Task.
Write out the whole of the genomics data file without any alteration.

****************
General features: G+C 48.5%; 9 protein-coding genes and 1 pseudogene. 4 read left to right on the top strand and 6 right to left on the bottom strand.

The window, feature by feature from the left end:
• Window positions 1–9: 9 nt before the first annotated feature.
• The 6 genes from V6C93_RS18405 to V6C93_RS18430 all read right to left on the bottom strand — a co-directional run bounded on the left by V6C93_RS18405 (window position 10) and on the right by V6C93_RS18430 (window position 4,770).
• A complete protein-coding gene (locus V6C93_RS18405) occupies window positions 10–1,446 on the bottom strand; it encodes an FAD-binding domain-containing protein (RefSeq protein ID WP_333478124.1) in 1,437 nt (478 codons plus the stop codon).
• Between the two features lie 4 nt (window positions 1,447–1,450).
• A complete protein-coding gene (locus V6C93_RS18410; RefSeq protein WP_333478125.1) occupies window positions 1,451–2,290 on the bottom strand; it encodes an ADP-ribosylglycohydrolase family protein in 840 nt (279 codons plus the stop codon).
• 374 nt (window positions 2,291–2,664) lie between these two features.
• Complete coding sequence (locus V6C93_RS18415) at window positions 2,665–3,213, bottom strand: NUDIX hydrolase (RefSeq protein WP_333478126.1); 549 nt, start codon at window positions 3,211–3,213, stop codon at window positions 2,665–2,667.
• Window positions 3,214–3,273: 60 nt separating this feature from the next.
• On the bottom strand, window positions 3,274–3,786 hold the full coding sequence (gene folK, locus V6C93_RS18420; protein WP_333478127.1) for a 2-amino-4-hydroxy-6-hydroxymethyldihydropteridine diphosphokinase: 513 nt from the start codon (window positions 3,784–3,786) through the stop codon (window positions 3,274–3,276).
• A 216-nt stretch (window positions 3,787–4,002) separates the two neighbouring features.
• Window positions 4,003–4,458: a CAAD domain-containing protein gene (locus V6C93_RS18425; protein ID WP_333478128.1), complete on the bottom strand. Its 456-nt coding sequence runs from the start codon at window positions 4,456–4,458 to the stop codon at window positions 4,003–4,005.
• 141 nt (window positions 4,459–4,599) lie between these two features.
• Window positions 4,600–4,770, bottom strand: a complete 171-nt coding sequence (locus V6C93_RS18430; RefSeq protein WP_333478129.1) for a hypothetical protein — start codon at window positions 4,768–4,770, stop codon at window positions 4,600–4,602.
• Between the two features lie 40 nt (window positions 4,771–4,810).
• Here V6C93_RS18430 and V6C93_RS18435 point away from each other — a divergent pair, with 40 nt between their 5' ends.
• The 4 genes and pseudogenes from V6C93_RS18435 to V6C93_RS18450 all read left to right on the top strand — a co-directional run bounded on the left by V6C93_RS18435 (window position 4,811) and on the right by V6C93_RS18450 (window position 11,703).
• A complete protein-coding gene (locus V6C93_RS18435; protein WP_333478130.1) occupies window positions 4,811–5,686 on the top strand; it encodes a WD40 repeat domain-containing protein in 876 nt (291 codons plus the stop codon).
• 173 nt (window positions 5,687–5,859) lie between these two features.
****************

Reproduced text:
General features: G+C 48.5%; 9 protein-coding genes and 1 pseudogene. 4 read left to right on the top strand and 6 right to left on the bottom strand.

The window, feature by feature from the left end:
• Window positions 1–9: 9 nt before the first annotated feature.
• The 6 genes from V6C93_RS18405 to V6C93_RS18430 all read right to left on the bottom strand — a co-directional run bounded on the left by V6C93_RS18405 (window position 10) and on the right by V6C93_RS18430 (window position 4,770).
• A complete protein-coding gene (locus V6C93_RS18405) occupies window positions 10–1,446 on the bottom strand; it encodes an FAD-binding domain-containing protein (RefSeq protein ID WP_333478124.1) in 1,437 nt (478 codons plus the stop codon).
• Between the two features lie 4 nt (window positions 1,447–1,450).
• A complete protein-coding gene (locus V6C93_RS18410; RefSeq protein WP_333478125.1) occupies window positions 1,451–2,290 on the bottom strand; it encodes an ADP-ribosylglycohydrolase family protein in 840 nt (279 codons plus the stop codon).
• 374 nt (window positions 2,291–2,664) lie between these two features.
• Complete coding sequence (locus V6C93_RS18415) at window positions 2,665–3,213, bottom strand: NUDIX hydrolase (RefSeq protein WP_333478126.1); 549 nt, start codon at window positions 3,211–3,213, stop codon at window positions 2,665–2,667.
• Window positions 3,214–3,273: 60 nt separating this feature from the next.
• On the bottom strand, window positions 3,274–3,786 hold the full coding sequence (gene folK, locus V6C93_RS18420; protein WP_333478127.1) for a 2-amino-4-hydroxy-6-hydroxymethyldihydropteridine diphosphokinase: 513 nt from the start codon (window positions 3,784–3,786) through the stop codon (window positions 3,274–3,276).
• A 216-nt stretch (window positions 3,787–4,002) separates the two neighbouring features.
• Window positions 4,003–4,458: a CAAD domain-containing protein gene (locus V6C93_RS18425; protein ID WP_333478128.1), complete on the bottom strand. Its 456-nt coding sequence runs from the start codon at window positions 4,456–4,458 to the stop codon at window positions 4,003–4,005.
• 141 nt (window positions 4,459–4,599) lie between these two features.
• Window positions 4,600–4,770, bottom strand: a complete 171-nt coding sequence (locus V6C93_RS18430; RefSeq protein WP_333478129.1) for a hypothetical protein — start codon at window positions 4,768–4,770, stop codon at window positions 4,600–4,602.
• Between the two features lie 40 nt (window positions 4,771–4,810).
• Here V6C93_RS18430 and V6C93_RS18435 point away from each other — a divergent pair, with 40 nt between their 5' ends.
• The 4 genes and pseudogenes from V6C93_RS18435 to V6C93_RS18450 all read left to right on the top strand — a co-directional run bounded on the left by V6C93_RS18435 (window position 4,811) and on the right by V6C93_RS18450 (window position 11,703).
• A complete protein-coding gene (locus V6C93_RS18435; protein WP_333478130.1) occupies window positions 4,811–5,686 on the top strand; it encodes a WD40 repeat domain-containing protein in 876 nt (291 codons plus the stop codon).
• 173 nt (window positions 5,687–5,859) lie between these two features.